They made their own silly putty, and one time went to a butcher and got a cow’s eyeball to learn a bit more about anatomy. At first her grandpa’s affiliation with NASA and the space shuttle launches she was able to watch had her thinking she might want to be a space shuttle engineer, but in college she started working on the University of Akron’s Formula SAE car.
She didn’t know much about cars but spent a year working on it with the team and got to drive the open wheel race car. That, and driving a friend’s Mustang, gave her a love for speed.
A career in the automotive field came next, but she didn’t just focus on her own future. Adams spends time in Akron, where she lives, and areas around the tracks her job takes her to speaking with students about getting involved in engineering and STEM.
“I think you can have a lot of fun in science fields, math, science, and engineering, but if you don’t see that when you’re young and you don’t develop that love and passion for science, then you might not see it when you’re older,” Adams says.
At a race at the Milwaukee Mile in 2009 Adams met Nerissa Cerny, then a freshman at the Milwaukee School of Engineering. Cerny said she was just at the race as a fan, but after talking to a mechanic for one team was told she should really go talk to Adams at the Firestone trailer.
Cerny knocked on the trailer door, and Cara was there. They talked about Adams’ role and career path, and after receiving Adams’ information Cerny and Adams kept the conversation going in the months and years after.
Cerny didn’t know then what she wanted to do with an engineering degree. Adams recommended joining the Society of Automotive Engineers and becoming a part of the school’s Formula SAE team. Through SAE Cerny developed her love for working in engine performance, and after working on engines for Mercury Marine and in a volunteer role with ArmsUp Motorsports she landed a job with Harley Davidson where she now works in engine development and performance.
Adams has answered any of Cerny’s questions along the way, and now Cerny takes advantage of opportunities to mentor people herself.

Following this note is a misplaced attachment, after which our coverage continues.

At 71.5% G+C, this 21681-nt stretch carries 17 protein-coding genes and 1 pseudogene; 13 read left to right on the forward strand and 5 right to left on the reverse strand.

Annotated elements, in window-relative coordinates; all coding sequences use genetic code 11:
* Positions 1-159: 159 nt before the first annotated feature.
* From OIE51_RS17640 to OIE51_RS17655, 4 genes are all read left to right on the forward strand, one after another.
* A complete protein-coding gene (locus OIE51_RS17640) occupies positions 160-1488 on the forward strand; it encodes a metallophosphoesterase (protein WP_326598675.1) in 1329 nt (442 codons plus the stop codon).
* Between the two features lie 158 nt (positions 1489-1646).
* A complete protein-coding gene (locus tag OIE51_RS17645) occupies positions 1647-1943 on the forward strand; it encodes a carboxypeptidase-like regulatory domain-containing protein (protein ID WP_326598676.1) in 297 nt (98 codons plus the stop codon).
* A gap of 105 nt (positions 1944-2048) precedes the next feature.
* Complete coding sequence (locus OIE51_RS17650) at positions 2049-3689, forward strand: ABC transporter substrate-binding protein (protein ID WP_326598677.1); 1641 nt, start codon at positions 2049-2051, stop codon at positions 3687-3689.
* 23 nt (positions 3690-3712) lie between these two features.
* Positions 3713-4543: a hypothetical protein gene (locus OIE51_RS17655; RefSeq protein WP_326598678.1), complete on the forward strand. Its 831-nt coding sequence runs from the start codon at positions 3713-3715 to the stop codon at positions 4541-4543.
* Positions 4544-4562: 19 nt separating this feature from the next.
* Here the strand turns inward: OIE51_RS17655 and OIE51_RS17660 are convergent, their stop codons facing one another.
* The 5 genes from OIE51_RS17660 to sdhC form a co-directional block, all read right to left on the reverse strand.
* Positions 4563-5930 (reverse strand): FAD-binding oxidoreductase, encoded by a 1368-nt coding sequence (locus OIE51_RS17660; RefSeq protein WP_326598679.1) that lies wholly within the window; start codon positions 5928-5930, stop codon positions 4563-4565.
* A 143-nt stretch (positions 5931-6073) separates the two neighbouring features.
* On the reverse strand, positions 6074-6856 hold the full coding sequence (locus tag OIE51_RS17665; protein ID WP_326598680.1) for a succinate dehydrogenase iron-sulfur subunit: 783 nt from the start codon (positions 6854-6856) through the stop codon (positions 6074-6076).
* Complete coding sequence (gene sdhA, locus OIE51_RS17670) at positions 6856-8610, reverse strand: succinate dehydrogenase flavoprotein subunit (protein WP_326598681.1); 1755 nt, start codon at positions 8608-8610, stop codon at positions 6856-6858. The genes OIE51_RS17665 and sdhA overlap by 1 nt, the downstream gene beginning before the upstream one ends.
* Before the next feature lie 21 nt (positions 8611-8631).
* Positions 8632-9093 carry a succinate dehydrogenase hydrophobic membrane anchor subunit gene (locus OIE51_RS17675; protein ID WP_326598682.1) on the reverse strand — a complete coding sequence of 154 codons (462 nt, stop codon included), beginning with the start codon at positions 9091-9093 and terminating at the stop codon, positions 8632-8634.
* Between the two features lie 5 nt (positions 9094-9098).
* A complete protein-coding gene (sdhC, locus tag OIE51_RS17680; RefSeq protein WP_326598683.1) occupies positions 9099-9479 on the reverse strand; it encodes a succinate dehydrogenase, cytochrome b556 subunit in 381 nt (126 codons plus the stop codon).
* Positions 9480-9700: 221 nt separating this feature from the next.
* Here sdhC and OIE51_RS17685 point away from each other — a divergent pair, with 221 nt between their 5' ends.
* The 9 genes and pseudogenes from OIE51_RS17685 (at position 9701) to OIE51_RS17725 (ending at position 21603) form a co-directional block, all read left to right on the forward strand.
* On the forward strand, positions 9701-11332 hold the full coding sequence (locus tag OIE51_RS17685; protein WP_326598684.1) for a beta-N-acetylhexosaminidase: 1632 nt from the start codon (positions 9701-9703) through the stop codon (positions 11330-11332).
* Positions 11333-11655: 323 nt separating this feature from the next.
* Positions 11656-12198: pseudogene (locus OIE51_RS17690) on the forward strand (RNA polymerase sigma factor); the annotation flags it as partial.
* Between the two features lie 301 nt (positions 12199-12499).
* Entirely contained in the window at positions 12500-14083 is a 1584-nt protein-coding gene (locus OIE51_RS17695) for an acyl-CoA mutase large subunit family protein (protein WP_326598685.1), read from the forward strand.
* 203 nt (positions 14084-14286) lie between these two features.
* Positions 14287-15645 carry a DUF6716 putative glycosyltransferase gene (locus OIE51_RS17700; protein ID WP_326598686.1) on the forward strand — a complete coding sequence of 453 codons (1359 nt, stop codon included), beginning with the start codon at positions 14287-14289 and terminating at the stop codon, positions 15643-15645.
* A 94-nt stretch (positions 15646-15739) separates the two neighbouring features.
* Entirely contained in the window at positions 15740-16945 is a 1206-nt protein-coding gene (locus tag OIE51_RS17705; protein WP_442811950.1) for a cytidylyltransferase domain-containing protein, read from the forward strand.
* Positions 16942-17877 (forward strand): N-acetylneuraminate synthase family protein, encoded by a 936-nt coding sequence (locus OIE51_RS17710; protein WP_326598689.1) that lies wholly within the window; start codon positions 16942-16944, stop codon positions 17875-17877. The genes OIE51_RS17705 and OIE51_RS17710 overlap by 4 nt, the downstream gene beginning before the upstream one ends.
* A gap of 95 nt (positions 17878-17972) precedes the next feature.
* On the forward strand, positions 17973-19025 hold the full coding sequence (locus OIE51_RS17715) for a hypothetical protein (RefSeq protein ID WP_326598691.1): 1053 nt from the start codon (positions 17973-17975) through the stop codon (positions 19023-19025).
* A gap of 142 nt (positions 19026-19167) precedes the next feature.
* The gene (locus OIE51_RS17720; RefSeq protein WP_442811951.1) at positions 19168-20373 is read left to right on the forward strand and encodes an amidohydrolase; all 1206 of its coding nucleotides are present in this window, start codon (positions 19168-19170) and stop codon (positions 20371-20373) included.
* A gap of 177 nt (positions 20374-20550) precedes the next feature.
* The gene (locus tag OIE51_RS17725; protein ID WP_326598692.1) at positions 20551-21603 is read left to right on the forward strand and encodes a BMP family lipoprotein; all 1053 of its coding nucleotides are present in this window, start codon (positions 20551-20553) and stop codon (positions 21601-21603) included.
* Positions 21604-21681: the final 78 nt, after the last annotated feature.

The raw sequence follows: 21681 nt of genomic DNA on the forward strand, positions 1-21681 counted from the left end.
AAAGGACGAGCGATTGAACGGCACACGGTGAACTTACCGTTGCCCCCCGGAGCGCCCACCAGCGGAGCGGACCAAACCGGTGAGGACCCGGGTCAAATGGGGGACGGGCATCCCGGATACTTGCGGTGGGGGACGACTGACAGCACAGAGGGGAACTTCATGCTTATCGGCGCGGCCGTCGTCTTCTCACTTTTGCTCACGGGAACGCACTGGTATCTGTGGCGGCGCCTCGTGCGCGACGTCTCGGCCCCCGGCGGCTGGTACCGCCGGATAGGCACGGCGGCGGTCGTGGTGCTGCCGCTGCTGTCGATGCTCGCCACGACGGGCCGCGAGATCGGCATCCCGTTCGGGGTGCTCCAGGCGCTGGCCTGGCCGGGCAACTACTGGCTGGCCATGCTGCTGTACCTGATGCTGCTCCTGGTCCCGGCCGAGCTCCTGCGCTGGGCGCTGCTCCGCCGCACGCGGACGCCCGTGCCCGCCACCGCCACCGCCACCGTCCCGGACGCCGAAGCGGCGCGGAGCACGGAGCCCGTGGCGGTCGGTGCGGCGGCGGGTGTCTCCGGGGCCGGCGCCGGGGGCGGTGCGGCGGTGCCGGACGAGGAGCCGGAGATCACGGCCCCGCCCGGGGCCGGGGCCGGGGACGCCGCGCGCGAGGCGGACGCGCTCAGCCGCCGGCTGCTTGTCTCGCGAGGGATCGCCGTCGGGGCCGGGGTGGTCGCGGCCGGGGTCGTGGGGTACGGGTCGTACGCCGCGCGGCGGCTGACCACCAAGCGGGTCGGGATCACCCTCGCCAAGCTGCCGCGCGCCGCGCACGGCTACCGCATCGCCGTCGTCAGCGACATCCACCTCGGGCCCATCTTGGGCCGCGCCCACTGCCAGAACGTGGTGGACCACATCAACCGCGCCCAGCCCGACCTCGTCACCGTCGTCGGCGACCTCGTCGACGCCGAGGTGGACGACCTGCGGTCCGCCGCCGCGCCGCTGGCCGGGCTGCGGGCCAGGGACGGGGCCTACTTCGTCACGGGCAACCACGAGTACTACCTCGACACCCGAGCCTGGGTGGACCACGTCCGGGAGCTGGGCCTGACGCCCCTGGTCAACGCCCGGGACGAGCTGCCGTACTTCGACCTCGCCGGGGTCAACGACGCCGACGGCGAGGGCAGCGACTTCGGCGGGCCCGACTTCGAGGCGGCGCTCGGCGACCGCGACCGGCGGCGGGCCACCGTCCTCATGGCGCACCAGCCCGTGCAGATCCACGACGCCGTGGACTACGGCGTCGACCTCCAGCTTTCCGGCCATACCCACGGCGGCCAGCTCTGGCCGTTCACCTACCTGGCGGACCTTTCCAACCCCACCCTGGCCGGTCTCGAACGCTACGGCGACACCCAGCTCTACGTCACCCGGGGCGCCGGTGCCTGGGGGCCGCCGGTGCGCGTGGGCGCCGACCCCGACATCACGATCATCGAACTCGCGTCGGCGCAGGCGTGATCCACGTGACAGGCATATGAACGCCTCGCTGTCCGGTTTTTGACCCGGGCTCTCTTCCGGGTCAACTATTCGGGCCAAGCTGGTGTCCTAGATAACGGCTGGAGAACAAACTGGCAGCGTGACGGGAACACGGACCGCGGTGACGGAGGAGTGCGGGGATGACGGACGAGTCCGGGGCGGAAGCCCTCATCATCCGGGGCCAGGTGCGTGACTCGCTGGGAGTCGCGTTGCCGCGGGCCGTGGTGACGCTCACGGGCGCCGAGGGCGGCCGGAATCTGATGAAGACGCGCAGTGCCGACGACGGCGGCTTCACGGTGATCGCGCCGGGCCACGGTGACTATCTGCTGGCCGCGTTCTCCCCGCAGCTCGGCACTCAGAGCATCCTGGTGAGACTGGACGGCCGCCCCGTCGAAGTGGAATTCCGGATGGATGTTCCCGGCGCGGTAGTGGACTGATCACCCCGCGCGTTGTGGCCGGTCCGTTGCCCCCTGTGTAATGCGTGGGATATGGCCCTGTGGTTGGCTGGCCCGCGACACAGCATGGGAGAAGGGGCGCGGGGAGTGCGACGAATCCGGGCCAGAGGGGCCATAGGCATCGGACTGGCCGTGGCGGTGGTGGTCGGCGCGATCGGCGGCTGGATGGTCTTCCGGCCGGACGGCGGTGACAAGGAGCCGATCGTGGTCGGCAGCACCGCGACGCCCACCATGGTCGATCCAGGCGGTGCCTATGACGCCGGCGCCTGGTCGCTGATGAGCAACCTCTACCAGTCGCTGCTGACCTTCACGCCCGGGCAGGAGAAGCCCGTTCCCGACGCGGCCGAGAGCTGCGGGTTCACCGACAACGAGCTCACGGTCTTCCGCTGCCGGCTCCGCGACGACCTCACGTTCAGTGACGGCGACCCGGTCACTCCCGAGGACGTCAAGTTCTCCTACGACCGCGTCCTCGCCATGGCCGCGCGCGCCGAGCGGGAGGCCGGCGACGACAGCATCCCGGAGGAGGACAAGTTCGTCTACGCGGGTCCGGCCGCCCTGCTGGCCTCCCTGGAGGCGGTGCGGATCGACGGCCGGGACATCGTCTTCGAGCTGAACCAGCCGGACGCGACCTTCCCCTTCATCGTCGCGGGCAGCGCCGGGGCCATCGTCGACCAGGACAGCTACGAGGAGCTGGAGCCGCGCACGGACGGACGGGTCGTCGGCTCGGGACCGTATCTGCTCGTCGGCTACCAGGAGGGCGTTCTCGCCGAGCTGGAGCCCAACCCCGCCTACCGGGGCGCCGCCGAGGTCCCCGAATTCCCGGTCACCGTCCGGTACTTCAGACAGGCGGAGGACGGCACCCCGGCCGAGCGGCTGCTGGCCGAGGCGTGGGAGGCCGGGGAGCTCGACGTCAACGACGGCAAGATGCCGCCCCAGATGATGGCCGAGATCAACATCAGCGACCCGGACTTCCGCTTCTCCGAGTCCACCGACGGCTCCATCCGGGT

“Being a female in the engineering world, it’s a bit of a minority still today, and having a mentor is so valuable,” Cerny says.
For Julian Robertson, Chip Ganassi Racing’s lead race engineer, Adams is his team’s number one contact at Firestone. Adams is the main organizer, the facilitator, the fount of knowledge.
“She’s been around a number of years and is fully familiar with the IndyCar product,” Robertson says. “She knows the development on everything, how it’s occurred, why it’s occurred.”
He could tell when she started “she was switched on.”
Ron Ruzewski, Team Penske’s engineering technical director, doesn’t think anyone treats her differently because she’s a woman in a male-dominated sport. He’s seen Adams’ experience and decision-making dictate how Firestone has moved forward as a company.
“Ultimately, I think she’s helped move that program forward,” Ruzewksi says. “She’s always been very logical, systematic and data driven.”
It’s a demanding job, and how she chooses could be seen as a bit demanding too. She loves to run and train for triathlons. When Adams got hurt during one marathon, and her doctor told her to cross train, she decided competing in Iron Man competitions was the right way to go. The latest she completed was the Iron Man 70.3 Augusta in August.
This March she ran in the Grand Prix of St. Petersburg 5K with Lisa Boggs, the director of Bridgestone America Motor Sports.
“It clears your head and really makes you feel grounded,” Boggs says. “This is such a physical job in some ways, Cara and her team in particular, they are up and down pit lane constantly.”
Adams says she walks about 10 miles each day at the track, but it’s all part of the fun. She’s held different roles in the past, and one feeling has held true through them all.
“You’re on the front stretch during the national anthem, the fly over, you’ve got goosebumps all up your arm, chills, it’s just — the Indy 500,” she says. “I would much rather be here than anywhere else.”
Cara Adams looked around for a familiar face.